Critical reactions to her work here have always been rather mixed: “Twilight Zone” was met with varying degrees of warmth, while Robert Icke’s 2014 Almeida production of “Mr. Burns, a Post-Electric Play,” Ms. Washburn’s breakout, produced one of the sharpest divides among critics in the last decade.
Still, this post-apocalyptic comedy — in which the Cape Feare episode of “The Simpsons” transforms over generations into the nurturing stuff of myth — won ardent fans among young audiences, playwrights and bloggers.
“Almost all the critics hated [“Mr. Burns”], which in the States would have destroyed it, in a way that it didn’t seem to here,” Ms. Washburn observed. (The play’s American supporters include critics for The New York Times, who named it one of the best 25 American plays of the last 25 years.) “Here people were quite invested in hating it, or championing it — it kept going in a way, which is ideal from a playwright’s point of view. In the States, people wouldn’t even have bothered to hate it.”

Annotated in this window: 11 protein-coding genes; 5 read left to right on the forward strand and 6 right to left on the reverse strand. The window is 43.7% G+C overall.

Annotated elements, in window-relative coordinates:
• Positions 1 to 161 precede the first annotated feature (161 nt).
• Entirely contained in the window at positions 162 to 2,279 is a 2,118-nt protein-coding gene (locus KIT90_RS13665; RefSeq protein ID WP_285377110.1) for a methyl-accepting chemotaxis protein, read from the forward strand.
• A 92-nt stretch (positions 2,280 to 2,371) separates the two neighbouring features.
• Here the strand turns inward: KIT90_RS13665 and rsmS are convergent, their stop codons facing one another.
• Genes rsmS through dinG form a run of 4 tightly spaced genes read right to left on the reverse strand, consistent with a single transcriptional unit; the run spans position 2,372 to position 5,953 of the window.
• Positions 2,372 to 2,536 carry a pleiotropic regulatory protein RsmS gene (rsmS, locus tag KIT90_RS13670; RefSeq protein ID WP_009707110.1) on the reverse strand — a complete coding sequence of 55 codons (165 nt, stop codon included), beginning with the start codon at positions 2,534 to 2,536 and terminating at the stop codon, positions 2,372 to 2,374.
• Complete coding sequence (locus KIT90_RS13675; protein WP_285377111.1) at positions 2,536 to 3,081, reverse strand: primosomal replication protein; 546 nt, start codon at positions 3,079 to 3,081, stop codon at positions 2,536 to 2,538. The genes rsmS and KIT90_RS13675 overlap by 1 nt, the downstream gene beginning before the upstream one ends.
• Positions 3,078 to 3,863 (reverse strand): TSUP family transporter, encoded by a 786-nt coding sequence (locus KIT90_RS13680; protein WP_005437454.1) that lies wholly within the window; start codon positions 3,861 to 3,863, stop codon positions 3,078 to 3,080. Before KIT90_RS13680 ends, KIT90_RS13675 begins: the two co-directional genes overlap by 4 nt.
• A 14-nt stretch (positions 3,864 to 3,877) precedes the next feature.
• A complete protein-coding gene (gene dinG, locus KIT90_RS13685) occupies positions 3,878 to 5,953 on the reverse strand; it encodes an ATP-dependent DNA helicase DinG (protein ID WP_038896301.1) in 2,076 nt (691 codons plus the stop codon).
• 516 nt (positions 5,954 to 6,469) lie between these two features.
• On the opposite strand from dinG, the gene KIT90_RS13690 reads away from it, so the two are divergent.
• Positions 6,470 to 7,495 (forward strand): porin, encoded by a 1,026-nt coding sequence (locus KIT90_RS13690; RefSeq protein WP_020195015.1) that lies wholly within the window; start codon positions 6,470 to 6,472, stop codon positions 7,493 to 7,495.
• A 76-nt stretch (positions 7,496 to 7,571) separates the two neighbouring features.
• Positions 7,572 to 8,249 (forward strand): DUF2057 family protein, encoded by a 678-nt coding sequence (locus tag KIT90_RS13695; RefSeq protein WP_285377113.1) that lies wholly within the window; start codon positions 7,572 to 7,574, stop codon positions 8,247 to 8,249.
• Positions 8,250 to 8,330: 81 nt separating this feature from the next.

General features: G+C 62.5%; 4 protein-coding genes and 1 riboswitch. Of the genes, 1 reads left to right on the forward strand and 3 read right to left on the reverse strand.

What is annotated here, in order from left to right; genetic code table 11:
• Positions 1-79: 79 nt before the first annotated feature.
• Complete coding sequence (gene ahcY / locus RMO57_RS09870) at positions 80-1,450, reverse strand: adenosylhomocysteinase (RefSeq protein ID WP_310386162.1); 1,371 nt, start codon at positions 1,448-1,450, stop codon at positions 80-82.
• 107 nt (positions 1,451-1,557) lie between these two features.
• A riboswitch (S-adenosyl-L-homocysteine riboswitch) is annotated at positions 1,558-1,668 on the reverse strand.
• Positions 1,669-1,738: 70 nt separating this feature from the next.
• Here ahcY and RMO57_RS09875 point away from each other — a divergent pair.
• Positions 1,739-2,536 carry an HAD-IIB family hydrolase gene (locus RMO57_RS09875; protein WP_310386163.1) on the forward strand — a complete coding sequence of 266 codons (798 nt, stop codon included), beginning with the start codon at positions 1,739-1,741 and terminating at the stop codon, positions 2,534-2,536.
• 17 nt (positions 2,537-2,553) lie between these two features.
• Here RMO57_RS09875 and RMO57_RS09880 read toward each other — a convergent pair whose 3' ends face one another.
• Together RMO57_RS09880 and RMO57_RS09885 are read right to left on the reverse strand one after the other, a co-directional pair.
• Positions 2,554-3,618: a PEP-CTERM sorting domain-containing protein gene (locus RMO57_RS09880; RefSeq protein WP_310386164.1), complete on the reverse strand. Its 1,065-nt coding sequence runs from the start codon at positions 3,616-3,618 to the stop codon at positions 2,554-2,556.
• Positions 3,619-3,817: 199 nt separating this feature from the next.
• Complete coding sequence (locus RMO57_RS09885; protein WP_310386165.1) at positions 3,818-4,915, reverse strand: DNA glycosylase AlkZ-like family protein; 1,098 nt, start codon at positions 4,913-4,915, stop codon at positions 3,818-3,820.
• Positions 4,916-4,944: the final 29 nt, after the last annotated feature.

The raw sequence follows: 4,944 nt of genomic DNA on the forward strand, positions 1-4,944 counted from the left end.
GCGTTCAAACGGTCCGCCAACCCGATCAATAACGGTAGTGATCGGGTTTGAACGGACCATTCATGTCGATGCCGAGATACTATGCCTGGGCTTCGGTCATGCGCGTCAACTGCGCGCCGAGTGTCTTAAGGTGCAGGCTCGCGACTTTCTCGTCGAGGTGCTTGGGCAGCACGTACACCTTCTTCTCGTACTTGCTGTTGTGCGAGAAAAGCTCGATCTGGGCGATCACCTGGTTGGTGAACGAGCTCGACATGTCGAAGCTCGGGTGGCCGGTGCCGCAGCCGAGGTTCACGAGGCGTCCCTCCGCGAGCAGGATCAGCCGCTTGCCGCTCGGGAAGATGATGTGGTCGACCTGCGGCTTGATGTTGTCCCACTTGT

That ferment — and the Almeida’s continued belief in her writing — has made Ms. Washburn a significant figure on the British theatrical landscape. Add to that the box office appeal of a title like “The Twilight Zone” and Ms. Washburn can sail into the West End; by contrast, she hasn’t had work on Broadway.
Still, she never expected “Shipwreck” to open here. “It’s a very American play,” Ms. Washburn conceded, and she’s had to tweak the script a little for British audiences. But she’s found it resonates in a country going through its own political upheaval.
“It’s not like it’s a covert Brexit play, obviously, but it touches on things,” she said. A few lines about inaction in the face of looming disaster, although written about the United States, were added in London following Ms. Washburn’s “endless discussions with agonized British people.”